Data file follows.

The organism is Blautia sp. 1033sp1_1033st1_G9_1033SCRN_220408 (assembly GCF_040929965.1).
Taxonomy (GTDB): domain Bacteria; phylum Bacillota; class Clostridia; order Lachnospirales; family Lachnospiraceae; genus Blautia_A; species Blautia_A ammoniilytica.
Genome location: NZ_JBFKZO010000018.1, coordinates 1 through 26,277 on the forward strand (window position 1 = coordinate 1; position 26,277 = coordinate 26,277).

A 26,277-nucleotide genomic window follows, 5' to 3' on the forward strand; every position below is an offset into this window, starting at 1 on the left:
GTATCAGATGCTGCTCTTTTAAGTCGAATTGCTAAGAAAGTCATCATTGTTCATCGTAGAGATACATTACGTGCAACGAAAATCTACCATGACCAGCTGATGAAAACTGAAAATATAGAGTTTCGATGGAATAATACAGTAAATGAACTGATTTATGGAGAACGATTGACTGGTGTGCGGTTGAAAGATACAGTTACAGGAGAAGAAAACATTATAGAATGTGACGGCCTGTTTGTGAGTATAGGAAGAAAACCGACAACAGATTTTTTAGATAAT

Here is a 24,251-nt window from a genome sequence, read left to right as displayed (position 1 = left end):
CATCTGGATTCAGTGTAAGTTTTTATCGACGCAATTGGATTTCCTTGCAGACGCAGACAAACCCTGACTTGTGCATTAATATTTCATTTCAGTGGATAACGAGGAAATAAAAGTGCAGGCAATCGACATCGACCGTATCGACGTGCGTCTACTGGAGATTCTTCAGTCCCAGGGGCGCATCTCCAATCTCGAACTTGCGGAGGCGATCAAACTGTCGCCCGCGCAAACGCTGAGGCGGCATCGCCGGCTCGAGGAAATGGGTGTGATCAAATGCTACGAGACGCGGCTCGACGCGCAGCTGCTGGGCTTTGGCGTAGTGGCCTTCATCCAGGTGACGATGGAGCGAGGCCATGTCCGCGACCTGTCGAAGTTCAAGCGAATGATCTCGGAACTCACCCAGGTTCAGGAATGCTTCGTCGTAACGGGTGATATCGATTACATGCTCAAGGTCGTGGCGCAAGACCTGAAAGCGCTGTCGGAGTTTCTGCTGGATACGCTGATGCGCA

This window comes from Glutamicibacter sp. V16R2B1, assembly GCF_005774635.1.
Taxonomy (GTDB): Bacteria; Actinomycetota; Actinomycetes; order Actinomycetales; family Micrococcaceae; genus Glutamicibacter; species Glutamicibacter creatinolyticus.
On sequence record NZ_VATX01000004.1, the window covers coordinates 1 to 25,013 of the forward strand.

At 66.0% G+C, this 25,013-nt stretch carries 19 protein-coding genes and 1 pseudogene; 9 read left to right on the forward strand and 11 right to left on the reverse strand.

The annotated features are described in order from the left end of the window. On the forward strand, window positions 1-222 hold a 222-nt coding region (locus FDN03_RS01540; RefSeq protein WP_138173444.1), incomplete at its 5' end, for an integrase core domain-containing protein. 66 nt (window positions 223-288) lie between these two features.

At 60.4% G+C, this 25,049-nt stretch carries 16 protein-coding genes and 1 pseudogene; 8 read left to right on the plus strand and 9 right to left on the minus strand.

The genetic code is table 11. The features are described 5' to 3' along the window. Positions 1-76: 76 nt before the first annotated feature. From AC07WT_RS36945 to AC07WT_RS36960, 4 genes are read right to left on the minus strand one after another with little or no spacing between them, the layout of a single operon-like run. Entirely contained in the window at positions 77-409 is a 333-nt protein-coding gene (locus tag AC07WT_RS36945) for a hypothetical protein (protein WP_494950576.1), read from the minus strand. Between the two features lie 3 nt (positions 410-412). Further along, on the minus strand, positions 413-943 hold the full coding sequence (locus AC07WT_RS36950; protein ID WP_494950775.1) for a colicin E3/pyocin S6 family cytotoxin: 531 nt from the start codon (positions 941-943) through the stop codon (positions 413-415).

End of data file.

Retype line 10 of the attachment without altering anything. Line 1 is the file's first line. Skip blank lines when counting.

On sequence record NZ_VATX01000004.1, the window covers coordinates 1 to 25,013 of the forward strand.